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Not All Bias Detection Is Created Equal – Or Fair

by | Mar 1, 2022

The legislation either already in place or coming soon[1][2][3] in support of “right to explainability” has made it clear that being able to defend outcomes due to automated decisioning and machine learning is increasingly important.

Is this approval model fair?

Approval Machine Learning Model

Hint: if you said no – read on. In this blog post, you’ll learn how and why InRule Machine Learning can save your data science teams time and money when developing and evaluating models.

In research conducted with Forrester Consulting, we asked firms how critical it is to defend their algorithms. Sixty-four percent said it’s critical or important, while 84% said it’s somewhat to very challenging.

We understand.

That’s why we introduced bias detection features for our machine learning platform, InRule Machine Learning, designed to identify harmful bias using fairness through awareness.

What is harmful bias?

Harmful algorithmic bias occurs when a computer system performs differently for people based on characteristics that should not be relevant to the process.

Doesn’t everyone have bias detection?

It seems like every machine learning platform claims to have some type of bias detection. But can they truly deliver fairness through awareness? Let’s look at some techniques.

Measuring population shift over time

This is a relatively standard practice and something we, too, enable teams to do with InRule Machine Learning. This technique enables data science teams to measure the potential for sample selection bias.

What is sample selection bias?

Sample selection bias

Imagine you have a retail consumer behavior model which has been trained on holiday season data. By the time summer rolls around, if you’re still using that model to predict consumer behavior, it wouldn’t be a good model to predict consumer behavior now.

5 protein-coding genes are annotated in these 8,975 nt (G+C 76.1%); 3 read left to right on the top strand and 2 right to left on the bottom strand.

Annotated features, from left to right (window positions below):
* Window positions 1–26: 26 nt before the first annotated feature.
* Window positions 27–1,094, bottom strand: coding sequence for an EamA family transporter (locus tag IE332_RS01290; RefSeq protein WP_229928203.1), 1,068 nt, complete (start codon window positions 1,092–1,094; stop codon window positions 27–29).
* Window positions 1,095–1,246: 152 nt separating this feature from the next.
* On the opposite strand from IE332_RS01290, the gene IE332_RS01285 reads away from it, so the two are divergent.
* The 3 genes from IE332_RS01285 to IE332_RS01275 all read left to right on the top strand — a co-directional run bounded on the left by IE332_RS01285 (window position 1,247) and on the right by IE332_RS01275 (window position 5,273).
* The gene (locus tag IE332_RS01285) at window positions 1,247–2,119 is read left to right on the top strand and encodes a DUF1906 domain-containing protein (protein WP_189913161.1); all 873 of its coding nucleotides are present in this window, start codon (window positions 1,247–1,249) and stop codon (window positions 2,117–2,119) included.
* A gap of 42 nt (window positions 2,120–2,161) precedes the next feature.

Measuring population shift over time is a good practice in model operations. But, while this is a way to detect a type of bias, this by itself isn’t an indicator of fairness.

Removing protected characteristics from training data before training

The next question we often get is, “What if I just exclude the protected characteristic from my data? Won’t that keep my model free from bias? I mean, I am not even using the protected characteristic to build the model.”

Training data without protected characteristics

The short answer? No.

The challenge is that modern automated decisions and machine learning models are built with increasingly correlated elements. Removing the data can actually increase risk by reducing transparency and visibility.

While there is the concept called “fairness through blindness,” simply removing a characteristic that is highly correlated to things that remain in your data severely hampers your ability to see just how harmfully biased your model may unintentionally be.

For example, let’s say we want to remove gender as a characteristic from our data. However, we leave the data for marital status and dependents in. According to the Pew Research Center, 81% of single parents in the US are female – so the two columns we’ve left in are highly correlated with gender, and we’ve removed the one that could help us evaluate whether or not our model is, in fact, harmfully biased whether directly or indirectly.

With InRule Machine Learning, we allow teams to keep information like that in, but as metadata. This enables it to be present and statistically useful for the purpose of evaluating whether a model is fair, without being included in the actual creation of the model itself.